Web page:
Perfect Weekend

(I was slow to get this proofed and posted–the “last weekend” I refer to is Oct. 19-21.)

I haven’t bragged on the joys of life in Portland for a while, so I hope you’ll indulge me as I report on the pretty much perfect weekend we had last week. First, best, always: it’s well and truly Autumn now, with the trees starting to drop crunchy golden leaves everywhere and bands of rainy weather sweeping through, washing the streets clean. We had a friend in town, scoping the place out, considering whether Portland would be a good fit for his family. Seeing as we like these people, and would love to have them nearby, we put on a good show–and Portland helped out. (Well, except for the way it would start dumping rain as soon as we left shelter, then dry up when we were safely inside again. Very funny, weather imps.) Our guest had fortuitously chosen to visit on a weekend when some major Portland highlights were happening, and he got to experience them with us.

Friday night, we attended a Halloween-themed aerial circus, in which one of Ken’s nieces performed. Let me emphasize a couple of things there: Halloween-themed. Aerial circus. Fantastic! A little music, a little comedy, a lot of spectacular acrobatic work by truly talented artists. We attended the show last year, and it became an instant tradition for us. At least, I hope we get to go to a show like that every autumn, it’s just so wonderful.

Saturday night, we made the pilgrimage to the Davis Graveyard, which is a simply astounding amateur (in the truest sense of the word!) yard haunt. I’ve been following Chris Davis’ blog for a couple of years, and was excited to finally make it out to see the sights–and it was so worth the trip! I encourage you to look through their photo gallery, because words aren’t going to do it justice. What wonderful dedication to good, old-fashioned (and new-fangled!) Halloween decorating. I’m so inspired by their vision, I’m thinking about treating myself to one of their prop-building classes next year.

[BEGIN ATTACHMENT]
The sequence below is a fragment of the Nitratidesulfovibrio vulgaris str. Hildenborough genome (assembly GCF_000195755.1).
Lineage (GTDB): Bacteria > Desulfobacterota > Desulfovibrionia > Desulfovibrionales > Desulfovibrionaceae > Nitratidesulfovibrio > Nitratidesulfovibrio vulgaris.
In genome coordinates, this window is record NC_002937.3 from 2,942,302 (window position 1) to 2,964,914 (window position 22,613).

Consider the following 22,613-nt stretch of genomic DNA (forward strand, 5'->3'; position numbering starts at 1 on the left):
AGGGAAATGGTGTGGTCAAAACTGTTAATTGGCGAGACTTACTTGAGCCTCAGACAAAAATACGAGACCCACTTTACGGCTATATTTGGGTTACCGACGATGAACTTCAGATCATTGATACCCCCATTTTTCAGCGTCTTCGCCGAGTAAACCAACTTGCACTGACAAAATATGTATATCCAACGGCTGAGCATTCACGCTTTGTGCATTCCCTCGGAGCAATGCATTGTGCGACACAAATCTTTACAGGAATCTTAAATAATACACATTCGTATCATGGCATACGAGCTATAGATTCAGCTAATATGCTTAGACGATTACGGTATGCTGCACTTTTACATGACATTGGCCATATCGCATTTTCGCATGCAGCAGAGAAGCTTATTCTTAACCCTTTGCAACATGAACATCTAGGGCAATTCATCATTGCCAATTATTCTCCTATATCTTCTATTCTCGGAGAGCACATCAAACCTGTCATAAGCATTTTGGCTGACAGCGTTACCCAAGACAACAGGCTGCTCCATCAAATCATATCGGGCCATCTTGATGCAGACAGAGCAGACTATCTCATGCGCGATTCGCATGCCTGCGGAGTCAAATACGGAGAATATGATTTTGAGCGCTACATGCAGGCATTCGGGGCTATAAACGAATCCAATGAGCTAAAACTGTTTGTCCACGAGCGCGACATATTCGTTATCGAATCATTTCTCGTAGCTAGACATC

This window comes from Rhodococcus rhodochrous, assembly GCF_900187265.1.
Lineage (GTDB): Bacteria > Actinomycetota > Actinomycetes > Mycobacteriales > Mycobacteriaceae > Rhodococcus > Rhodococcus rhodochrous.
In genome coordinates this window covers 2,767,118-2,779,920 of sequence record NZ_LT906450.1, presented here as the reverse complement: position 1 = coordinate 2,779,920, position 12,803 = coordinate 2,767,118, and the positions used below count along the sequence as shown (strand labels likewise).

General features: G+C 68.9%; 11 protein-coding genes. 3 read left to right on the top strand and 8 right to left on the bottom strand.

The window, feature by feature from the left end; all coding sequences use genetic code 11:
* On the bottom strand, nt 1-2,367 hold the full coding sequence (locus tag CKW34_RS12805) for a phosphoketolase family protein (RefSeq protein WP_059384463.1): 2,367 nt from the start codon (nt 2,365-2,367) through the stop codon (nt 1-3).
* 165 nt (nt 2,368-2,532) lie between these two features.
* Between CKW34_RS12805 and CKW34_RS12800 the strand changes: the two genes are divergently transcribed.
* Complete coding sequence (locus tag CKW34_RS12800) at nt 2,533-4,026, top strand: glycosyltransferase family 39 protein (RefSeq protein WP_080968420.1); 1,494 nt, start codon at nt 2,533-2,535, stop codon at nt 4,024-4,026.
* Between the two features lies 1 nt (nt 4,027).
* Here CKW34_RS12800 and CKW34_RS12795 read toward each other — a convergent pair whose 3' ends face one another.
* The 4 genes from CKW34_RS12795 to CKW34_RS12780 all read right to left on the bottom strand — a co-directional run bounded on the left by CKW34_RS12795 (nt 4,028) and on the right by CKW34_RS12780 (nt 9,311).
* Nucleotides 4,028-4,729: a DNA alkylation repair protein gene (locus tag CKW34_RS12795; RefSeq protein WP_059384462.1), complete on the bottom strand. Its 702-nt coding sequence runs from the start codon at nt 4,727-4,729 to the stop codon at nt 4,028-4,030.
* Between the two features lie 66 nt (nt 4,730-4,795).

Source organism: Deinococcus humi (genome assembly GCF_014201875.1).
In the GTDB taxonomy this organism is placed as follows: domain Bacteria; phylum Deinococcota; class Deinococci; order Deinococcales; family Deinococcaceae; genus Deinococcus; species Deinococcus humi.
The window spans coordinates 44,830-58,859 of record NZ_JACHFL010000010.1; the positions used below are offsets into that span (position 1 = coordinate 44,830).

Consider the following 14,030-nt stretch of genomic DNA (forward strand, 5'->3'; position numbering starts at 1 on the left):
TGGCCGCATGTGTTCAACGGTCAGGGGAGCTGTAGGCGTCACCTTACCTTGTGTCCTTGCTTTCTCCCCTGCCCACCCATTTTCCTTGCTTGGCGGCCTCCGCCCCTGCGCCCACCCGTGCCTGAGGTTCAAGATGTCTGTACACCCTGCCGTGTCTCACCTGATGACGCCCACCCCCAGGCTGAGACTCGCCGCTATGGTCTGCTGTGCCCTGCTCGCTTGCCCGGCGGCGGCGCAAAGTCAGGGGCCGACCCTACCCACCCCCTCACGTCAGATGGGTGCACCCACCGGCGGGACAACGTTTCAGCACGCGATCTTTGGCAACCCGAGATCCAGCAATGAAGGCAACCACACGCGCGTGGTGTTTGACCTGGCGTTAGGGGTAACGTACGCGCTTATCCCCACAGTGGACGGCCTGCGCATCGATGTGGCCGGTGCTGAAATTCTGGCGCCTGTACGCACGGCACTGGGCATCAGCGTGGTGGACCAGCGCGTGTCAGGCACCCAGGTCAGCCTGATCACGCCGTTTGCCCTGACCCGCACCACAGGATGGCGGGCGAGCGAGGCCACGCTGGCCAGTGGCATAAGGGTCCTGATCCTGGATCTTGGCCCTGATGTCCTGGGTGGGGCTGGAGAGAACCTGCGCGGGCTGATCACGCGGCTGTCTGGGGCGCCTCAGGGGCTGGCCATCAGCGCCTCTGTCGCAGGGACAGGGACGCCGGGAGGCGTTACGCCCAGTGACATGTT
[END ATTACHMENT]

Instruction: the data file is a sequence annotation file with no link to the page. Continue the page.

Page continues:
Sunday morning, we planned to make an excursion to Sauvie Island for gourds and goodies, but a funny thing happened on the way to the pumpkin patch: just before we got on the freeway, my car died. Flat dead, all power gone from one moment to the next. Unsettling, to say the least! Fortunately, it picked an unbelievably ideal moment to kack it: it had enough momentum to finish crossing the busy intersection we were in and safely pull over. There was open space at the beginning of the next block, which is hugely lucky, because there wasn’t enough power to attempt parallel parking. If it had gone just a few minutes later, we would have been on the freeway when it died. Or we could have been stuck in the traffic flow, ruining every one else’s day as well as ours, and making it much more dangerous to investigate the problem. Fortunately, we were in a safe position, so I called Ken to tell him what happened. I had an idea he could come rescue my passengers, not that they would hear of such a thing. Good friends and kind people, they weren’t about to leave me alone to deal with the problem. But it was still good I called, because my sensible spouse said, “Did you get under the hood and check your battery connection?” Uh, no? Bad thing happens = I call Ken (or my Mom, depending on the nature of the bad thing.) Emotional support first, practical response to situation second.